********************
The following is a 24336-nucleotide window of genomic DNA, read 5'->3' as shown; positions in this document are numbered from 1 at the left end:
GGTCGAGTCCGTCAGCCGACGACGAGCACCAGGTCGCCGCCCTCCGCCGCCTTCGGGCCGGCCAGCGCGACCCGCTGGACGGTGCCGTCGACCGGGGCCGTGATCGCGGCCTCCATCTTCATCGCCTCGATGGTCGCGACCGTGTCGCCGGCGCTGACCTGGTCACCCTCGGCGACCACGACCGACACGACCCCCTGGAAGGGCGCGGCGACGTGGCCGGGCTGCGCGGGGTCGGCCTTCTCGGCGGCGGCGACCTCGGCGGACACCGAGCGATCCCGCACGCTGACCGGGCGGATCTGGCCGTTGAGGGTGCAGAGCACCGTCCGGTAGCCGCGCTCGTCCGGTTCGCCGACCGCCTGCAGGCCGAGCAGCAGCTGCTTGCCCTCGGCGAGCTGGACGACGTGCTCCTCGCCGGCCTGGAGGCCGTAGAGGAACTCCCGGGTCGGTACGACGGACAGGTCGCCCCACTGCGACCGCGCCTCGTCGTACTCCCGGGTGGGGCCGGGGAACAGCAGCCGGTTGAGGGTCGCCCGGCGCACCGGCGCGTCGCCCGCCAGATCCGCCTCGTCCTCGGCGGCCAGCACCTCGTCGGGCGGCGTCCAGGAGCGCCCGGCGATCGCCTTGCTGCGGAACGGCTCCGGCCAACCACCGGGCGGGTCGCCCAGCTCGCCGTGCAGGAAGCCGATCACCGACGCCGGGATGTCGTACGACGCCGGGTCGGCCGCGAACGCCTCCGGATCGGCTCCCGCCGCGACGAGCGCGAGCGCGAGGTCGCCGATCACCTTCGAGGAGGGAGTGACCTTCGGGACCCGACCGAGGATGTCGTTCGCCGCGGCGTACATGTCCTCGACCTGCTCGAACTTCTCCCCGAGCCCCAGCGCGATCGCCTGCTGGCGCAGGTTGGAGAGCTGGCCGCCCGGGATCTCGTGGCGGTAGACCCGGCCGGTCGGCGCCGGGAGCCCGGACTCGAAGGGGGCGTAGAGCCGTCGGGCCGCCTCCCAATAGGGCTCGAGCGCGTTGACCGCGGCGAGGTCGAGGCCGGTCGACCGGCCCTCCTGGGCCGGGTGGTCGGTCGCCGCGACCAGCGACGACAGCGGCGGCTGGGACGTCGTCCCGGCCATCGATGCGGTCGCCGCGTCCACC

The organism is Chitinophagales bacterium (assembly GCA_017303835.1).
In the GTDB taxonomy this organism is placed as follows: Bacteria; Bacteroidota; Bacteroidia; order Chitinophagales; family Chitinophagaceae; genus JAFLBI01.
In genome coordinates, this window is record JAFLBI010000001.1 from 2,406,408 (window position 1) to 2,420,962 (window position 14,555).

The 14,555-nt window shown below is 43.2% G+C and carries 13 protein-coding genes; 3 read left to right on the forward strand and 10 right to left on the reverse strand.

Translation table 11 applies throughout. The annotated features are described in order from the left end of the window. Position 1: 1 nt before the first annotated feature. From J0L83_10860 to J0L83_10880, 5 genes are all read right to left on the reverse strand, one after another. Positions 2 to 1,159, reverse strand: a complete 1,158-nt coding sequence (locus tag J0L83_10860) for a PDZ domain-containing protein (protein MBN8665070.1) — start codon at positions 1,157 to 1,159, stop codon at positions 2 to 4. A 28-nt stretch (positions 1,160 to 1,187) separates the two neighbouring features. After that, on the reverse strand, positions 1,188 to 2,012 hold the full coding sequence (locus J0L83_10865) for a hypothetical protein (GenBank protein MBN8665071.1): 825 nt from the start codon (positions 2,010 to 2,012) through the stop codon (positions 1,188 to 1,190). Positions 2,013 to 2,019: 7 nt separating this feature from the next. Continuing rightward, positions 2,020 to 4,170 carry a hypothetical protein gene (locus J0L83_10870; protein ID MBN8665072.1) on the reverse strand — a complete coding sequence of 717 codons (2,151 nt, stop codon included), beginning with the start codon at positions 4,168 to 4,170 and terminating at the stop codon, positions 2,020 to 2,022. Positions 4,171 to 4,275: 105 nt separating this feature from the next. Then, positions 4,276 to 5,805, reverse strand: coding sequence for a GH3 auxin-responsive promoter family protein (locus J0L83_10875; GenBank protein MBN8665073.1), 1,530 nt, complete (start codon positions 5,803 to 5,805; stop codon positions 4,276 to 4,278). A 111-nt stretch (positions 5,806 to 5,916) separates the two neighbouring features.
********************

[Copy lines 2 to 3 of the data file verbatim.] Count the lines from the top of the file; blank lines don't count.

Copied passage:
GGTCGAGTCCGTCAGCCGACGACGAGCACCAGGTCGCCGCCCTCCGCCGCCTTCGGGCCGGCCAGCGCGACCCGCTGGACGGTGCCGTCGACCGGGGCCGTGATCGCGGCCTCCATCTTCATCGCCTCGATGGTCGCGACCGTGTCGCCGGCGCTGACCTGGTCACCCTCGGCGACCACGACCGACACGACCCCCTGGAAGGGCGCGGCGACGTGGCCGGGCTGCGCGGGGTCGGCCTTCTCGGCGGCGGCGACCTCGGCGGACACCGAGCGATCCCGCACGCTGACCGGGCGGATCTGGCCGTTGAGGGTGCAGAGCACCGTCCGGTAGCCGCGCTCGTCCGGTTCGCCGACCGCCTGCAGGCCGAGCAGCAGCTGCTTGCCCTCGGCGAGCTGGACGACGTGCTCCTCGCCGGCCTGGAGGCCGTAGAGGAACTCCCGGGTCGGTACGACGGACAGGTCGCCCCACTGCGACCGCGCCTCGTCGTACTCCCGGGTGGGGCCGGGGAACAGCAGCCGGTTGAGGGTCGCCCGGCGCACCGGCGCGTCGCCCGCCAGATCCGCCTCGTCCTCGGCGGCCAGCACCTCGTCGGGCGGCGTCCAGGAGCGCCCGGCGATCGCCTTGCTGCGGAACGGCTCCGGCCAACCACCGGGCGGGTCGCCCAGCTCGCCGTGCAGGAAGCCGATCACCGACGCCGGGATGTCGTACGACGCCGGGTCGGCCGCGAACGCCTCCGGATCGGCTCCCGCCGCGACGAGCGCGAGCGCGAGGTCGCCGATCACCTTCGAGGAGGGAGTGACCTTCGGGACCCGACCGAGGATGTCGTTCGCCGCGGCGTACATGTCCTCGACCTGCTCGAACTTCTCCCCGAGCCCCAGCGCGATCGCCTGCTGGCGCAGGTTGGAGAGCTGGCCGCCCGGGATCTCGTGGCGGTAGACCCGGCCGGTCGGCGCCGGGAGCCCGGACTCGAAGGGGGCGTAGAGCCGTCGGGCCGCCTCCCAATAGGGCTCGAGCGCGTTGACCGCGGCGAGGTCGAGGCCGGTCGACCGGCCCTCCTGGGCCGGGTGGTCGGTCGCCGCGACCAGCGACGACAGCGGCGGCTGGGACGTCGTCCCGGCCATCGATGCGGTCGCCGCGTCCACC

The organism is Chitinophagales bacterium (assembly GCA_017303835.1).